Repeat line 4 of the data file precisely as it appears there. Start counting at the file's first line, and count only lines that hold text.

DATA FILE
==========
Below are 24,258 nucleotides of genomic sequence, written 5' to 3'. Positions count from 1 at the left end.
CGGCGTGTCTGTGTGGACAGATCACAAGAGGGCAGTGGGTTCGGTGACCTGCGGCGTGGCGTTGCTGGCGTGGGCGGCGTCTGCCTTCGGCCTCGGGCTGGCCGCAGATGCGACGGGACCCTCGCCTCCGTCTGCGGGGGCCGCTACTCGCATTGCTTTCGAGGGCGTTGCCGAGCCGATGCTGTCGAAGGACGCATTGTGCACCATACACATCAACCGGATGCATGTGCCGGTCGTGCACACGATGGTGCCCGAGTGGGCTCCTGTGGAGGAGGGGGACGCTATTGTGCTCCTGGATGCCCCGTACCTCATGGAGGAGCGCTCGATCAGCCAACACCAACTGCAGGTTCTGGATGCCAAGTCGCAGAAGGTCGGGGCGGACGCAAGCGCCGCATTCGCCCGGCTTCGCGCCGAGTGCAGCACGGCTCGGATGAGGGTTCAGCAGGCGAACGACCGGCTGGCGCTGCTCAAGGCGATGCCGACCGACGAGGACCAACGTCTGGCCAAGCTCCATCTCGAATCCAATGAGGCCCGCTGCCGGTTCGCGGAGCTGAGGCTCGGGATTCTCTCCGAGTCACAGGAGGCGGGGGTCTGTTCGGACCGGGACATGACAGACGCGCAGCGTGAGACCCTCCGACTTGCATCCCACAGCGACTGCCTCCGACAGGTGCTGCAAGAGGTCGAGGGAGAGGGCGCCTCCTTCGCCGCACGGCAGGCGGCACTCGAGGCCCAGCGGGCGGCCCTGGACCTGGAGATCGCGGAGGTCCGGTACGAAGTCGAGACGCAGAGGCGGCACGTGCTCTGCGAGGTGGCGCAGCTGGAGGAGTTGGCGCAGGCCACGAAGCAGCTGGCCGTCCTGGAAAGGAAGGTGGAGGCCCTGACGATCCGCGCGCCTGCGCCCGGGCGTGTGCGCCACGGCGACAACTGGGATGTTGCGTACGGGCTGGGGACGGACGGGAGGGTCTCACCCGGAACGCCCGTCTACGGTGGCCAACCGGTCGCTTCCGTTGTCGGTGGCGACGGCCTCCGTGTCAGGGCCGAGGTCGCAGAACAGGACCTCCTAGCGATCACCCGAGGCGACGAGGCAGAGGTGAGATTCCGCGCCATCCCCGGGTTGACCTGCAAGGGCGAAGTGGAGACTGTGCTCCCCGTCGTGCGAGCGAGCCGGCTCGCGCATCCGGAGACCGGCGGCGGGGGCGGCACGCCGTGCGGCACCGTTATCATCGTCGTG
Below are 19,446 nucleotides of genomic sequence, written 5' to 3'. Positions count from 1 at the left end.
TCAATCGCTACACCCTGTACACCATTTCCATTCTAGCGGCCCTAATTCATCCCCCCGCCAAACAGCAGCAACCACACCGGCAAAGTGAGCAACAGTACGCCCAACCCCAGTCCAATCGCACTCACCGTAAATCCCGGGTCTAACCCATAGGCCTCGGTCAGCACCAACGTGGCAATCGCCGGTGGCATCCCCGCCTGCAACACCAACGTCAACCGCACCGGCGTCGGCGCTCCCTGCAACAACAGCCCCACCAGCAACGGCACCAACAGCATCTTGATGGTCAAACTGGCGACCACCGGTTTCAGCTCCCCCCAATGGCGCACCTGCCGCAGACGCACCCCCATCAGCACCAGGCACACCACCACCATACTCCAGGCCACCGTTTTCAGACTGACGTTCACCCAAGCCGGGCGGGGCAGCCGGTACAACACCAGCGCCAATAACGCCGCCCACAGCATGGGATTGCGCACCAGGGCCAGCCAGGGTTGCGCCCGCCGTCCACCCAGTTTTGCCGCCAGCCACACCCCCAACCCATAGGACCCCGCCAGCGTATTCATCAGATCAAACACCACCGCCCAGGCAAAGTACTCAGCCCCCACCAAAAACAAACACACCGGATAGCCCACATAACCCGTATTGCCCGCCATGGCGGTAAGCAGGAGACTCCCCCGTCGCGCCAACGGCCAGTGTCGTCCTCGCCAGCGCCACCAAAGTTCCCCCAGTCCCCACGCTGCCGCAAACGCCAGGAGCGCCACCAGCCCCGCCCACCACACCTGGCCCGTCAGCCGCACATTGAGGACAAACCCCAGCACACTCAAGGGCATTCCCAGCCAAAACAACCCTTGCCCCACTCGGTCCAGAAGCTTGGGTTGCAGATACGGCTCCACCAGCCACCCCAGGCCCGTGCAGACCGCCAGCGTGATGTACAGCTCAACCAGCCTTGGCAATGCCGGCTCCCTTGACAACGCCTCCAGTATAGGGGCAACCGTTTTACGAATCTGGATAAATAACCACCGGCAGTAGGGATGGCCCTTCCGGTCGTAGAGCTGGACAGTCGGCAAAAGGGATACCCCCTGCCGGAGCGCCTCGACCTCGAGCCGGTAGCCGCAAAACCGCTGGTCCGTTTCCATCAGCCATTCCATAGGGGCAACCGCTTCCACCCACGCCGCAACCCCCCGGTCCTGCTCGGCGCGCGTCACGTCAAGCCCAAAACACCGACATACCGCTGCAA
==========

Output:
TCAATCGCTACACCCTGTACACCATTTCCATTCTAGCGGCCCTAATTCATCCCCCCGCCAAACAGCAGCAACCACACCGGCAAAGTGAGCAACAGTACGCCCAACCCCAGTCCAATCGCACTCACCGTAAATCCCGGGTCTAACCCATAGGCCTCGGTCAGCACCAACGTGGCAATCGCCGGTGGCATCCCCGCCTGCAACACCAACGTCAACCGCACCGGCGTCGGCGCTCCCTGCAACAACAGCCCCACCAGCAACGGCACCAACAGCATCTTGATGGTCAAACTGGCGACCACCGGTTTCAGCTCCCCCCAATGGCGCACCTGCCGCAGACGCACCCCCATCAGCACCAGGCACACCACCACCATACTCCAGGCCACCGTTTTCAGACTGACGTTCACCCAAGCCGGGCGGGGCAGCCGGTACAACACCAGCGCCAATAACGCCGCCCACAGCATGGGATTGCGCACCAGGGCCAGCCAGGGTTGCGCCCGCCGTCCACCCAGTTTTGCCGCCAGCCACACCCCCAACCCATAGGACCCCGCCAGCGTATTCATCAGATCAAACACCACCGCCCAGGCAAAGTACTCAGCCCCCACCAAAAACAAACACACCGGATAGCCCACATAACCCGTATTGCCCGCCATGGCGGTAAGCAGGAGACTCCCCCGTCGCGCCAACGGCCAGTGTCGTCCTCGCCAGCGCCACCAAAGTTCCCCCAGTCCCCACGCTGCCGCAAACGCCAGGAGCGCCACCAGCCCCGCCCACCACACCTGGCCCGTCAGCCGCACATTGAGGACAAACCCCAGCACACTCAAGGGCATTCCCAGCCAAAACAACCCTTGCCCCACTCGGTCCAGAAGCTTGGGTTGCAGATACGGCTCCACCAGCCACCCCAGGCCCGTGCAGACCGCCAGCGTGATGTACAGCTCAACCAGCCTTGGCAATGCCGGCTCCCTTGACAACGCCTCCAGTATAGGGGCAACCGTTTTACGAATCTGGATAAATAACCACCGGCAGTAGGGATGGCCCTTCCGGTCGTAGAGCTGGACAGTCGGCAAAAGGGATACCCCCTGCCGGAGCGCCTCGACCTCGAGCCGGTAGCCGCAAAACCGCTGGTCCGTTTCCATCAGCCATTCCATAGGGGCAACCGCTTCCACCCACGCCGCAACCCCCCGGTCCTGCTCGGCGCGCGTCACGTCAAGCCCAAAACACCGACATACCGCTGCAA